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Switzerland Justice minister wants more EVEN MORE Internet monitoring

Justice minister wants more internet monitoring

Published: 28 Jul 2011 14:04 GMT+1

Updated: 28 Jul 2011 12:31 GMT+1


Swiss Justice Minister Simonetta Sommaruga wants to
expand the government's ability to monitor people's online activities.
The plans have been harshly criticized by other politicians and the
internet sector.

Sommaruga would like to amend Switzerland's Post and Telephone Monitoring Act (VÜPF), according to the Thursday edition of the Tages-Anzeiger
newspaper. The act allows authorities to listen in on telephone
conversations and e-mail communications when the government feels it is
But if the justice minister has her way, telecoms
companies and internet service providers would be able, if asked by the
government, to follow all the online activities of a suspected person in
real time, meaning they could virtually look over someone's shoulder as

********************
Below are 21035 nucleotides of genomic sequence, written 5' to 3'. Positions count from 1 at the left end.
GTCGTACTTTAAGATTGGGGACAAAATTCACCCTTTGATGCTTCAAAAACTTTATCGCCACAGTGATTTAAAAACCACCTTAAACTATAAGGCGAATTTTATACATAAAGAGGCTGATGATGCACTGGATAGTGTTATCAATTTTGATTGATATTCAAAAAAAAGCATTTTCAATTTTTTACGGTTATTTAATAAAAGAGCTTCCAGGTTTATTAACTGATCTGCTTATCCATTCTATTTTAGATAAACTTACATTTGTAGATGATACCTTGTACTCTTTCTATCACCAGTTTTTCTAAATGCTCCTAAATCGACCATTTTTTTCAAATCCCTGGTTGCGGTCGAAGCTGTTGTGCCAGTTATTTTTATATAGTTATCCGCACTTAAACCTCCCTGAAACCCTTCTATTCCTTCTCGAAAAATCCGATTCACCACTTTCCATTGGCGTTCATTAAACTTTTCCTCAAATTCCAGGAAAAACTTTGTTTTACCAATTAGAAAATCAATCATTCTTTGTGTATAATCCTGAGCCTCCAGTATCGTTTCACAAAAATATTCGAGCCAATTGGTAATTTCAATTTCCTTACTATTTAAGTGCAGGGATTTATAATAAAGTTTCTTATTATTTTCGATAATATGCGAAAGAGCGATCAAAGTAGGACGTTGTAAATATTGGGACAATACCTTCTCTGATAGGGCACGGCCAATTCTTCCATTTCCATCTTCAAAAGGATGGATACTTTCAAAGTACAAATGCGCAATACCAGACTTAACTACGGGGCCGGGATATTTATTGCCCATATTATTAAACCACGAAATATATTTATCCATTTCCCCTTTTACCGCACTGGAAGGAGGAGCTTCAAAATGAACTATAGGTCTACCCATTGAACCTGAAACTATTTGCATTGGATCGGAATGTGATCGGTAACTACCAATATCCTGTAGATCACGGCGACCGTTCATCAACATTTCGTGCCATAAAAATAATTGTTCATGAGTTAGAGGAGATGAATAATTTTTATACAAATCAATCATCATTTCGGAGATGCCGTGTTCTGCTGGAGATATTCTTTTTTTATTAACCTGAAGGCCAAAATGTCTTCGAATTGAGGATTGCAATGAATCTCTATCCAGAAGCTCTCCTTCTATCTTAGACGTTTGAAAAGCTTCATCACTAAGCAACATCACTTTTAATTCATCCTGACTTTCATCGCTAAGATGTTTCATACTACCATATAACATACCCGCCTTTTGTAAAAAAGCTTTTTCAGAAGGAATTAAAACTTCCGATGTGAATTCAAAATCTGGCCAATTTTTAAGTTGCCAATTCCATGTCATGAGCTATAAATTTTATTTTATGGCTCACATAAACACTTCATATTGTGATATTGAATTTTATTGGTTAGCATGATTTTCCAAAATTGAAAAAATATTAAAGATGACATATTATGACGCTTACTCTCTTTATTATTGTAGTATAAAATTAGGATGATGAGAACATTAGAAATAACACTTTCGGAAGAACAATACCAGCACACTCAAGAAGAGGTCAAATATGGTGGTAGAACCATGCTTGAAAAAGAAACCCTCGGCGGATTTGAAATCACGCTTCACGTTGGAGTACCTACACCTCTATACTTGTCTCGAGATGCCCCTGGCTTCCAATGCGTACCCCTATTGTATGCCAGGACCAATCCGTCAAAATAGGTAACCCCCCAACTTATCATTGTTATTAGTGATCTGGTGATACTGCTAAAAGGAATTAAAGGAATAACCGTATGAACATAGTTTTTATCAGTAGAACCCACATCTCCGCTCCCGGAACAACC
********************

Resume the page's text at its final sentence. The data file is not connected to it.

he or she chatted online, performed a Google search or watched a video
on YouTube.
In the wake of the killings in Norway, several
European governments have expressed the desire to toughen up their own
Internet surveillance rules. But in the Swiss case, Sommaruga unveiled
her plan in June, weeks before Anders Behring Breivik massacred around
76 mostly young people.
The plans have been met with widespread
condemnation and critics say it is unclear under what circumstances the
government would be authorized to start closely monitoring a person's
internet use.
"This decree massively expands surveillance
capabilities but doesn't say a word about privacy protection," Andreas
Hugi, spokesman of the ICT Internet and telecoms association, told the Tages-Anzeiger.
Politicians have expressed concerns that Sommaruga wants to amend the law by decree, thereby bypassing parliament and debate.

"Sommaruga's methods here are extremely
questionable from a constitutional perspective," FDP politician Ruedi
Noser said, adding that parliament had recently spoken out against
increasing the government's internet monitoring ability.
In 2009, the Swiss parliament rejected a government
drive to toughen up monitoring rules, saying it violated the
constitution. Then, in 2010, a new amendment plan put forward by Bern
was met with a hailstorm of criticism.

Added: Feb-3-2012 Occurred On: Feb-3-2012
By: VikingRapeSquad
Regional News
Tags: switzerland, free speech, censorship, internet monitoring, phone monitoring, spying, freedom, fail
Location: Switzerland (load item map)
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